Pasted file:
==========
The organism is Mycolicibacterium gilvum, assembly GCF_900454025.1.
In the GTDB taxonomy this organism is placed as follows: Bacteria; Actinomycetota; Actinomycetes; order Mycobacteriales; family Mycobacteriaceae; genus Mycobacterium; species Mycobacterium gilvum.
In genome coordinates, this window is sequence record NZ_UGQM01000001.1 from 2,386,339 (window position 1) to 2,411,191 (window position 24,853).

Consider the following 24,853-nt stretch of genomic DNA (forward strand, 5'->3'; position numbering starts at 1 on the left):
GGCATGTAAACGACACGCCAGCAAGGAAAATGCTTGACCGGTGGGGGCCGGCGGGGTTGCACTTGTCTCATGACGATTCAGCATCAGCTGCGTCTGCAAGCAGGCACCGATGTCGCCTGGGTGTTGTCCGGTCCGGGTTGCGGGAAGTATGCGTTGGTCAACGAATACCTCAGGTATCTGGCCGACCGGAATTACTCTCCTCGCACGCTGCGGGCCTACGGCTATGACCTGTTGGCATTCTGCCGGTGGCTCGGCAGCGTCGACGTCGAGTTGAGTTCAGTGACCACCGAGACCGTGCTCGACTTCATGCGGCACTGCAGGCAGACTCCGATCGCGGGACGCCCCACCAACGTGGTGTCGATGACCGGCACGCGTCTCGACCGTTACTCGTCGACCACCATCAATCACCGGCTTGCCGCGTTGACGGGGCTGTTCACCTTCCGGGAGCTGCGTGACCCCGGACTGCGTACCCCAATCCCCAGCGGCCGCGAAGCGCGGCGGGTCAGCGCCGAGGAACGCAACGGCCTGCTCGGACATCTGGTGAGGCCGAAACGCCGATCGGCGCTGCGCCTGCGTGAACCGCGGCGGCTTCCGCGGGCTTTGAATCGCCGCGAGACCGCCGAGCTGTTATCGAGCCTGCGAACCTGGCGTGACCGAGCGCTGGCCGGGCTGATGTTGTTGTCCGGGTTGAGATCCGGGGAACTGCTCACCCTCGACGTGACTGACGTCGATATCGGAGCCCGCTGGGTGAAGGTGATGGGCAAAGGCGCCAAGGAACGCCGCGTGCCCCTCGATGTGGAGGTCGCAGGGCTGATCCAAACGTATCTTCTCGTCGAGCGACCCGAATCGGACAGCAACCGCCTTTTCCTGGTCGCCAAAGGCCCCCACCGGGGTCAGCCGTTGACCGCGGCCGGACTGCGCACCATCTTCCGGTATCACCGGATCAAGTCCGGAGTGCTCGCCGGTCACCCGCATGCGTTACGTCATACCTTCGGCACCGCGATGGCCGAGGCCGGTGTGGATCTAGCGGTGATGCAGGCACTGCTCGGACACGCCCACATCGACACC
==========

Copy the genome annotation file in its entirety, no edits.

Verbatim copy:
The organism is Mycolicibacterium gilvum, assembly GCF_900454025.1.
In the GTDB taxonomy this organism is placed as follows: Bacteria; Actinomycetota; Actinomycetes; order Mycobacteriales; family Mycobacteriaceae; genus Mycobacterium; species Mycobacterium gilvum.
In genome coordinates, this window is sequence record NZ_UGQM01000001.1 from 2,386,339 (window position 1) to 2,411,191 (window position 24,853).

Consider the following 24,853-nt stretch of genomic DNA (forward strand, 5'->3'; position numbering starts at 1 on the left):
GGCATGTAAACGACACGCCAGCAAGGAAAATGCTTGACCGGTGGGGGCCGGCGGGGTTGCACTTGTCTCATGACGATTCAGCATCAGCTGCGTCTGCAAGCAGGCACCGATGTCGCCTGGGTGTTGTCCGGTCCGGGTTGCGGGAAGTATGCGTTGGTCAACGAATACCTCAGGTATCTGGCCGACCGGAATTACTCTCCTCGCACGCTGCGGGCCTACGGCTATGACCTGTTGGCATTCTGCCGGTGGCTCGGCAGCGTCGACGTCGAGTTGAGTTCAGTGACCACCGAGACCGTGCTCGACTTCATGCGGCACTGCAGGCAGACTCCGATCGCGGGACGCCCCACCAACGTGGTGTCGATGACCGGCACGCGTCTCGACCGTTACTCGTCGACCACCATCAATCACCGGCTTGCCGCGTTGACGGGGCTGTTCACCTTCCGGGAGCTGCGTGACCCCGGACTGCGTACCCCAATCCCCAGCGGCCGCGAAGCGCGGCGGGTCAGCGCCGAGGAACGCAACGGCCTGCTCGGACATCTGGTGAGGCCGAAACGCCGATCGGCGCTGCGCCTGCGTGAACCGCGGCGGCTTCCGCGGGCTTTGAATCGCCGCGAGACCGCCGAGCTGTTATCGAGCCTGCGAACCTGGCGTGACCGAGCGCTGGCCGGGCTGATGTTGTTGTCCGGGTTGAGATCCGGGGAACTGCTCACCCTCGACGTGACTGACGTCGATATCGGAGCCCGCTGGGTGAAGGTGATGGGCAAAGGCGCCAAGGAACGCCGCGTGCCCCTCGATGTGGAGGTCGCAGGGCTGATCCAAACGTATCTTCTCGTCGAGCGACCCGAATCGGACAGCAACCGCCTTTTCCTGGTCGCCAAAGGCCCCCACCGGGGTCAGCCGTTGACCGCGGCCGGACTGCGCACCATCTTCCGGTATCACCGGATCAAGTCCGGAGTGCTCGCCGGTCACCCGCATGCGTTACGTCATACCTTCGGCACCGCGATGGCCGAGGCCGGTGTGGATCTAGCGGTGATGCAGGCACTGCTCGGACACGCCCACATCGACACC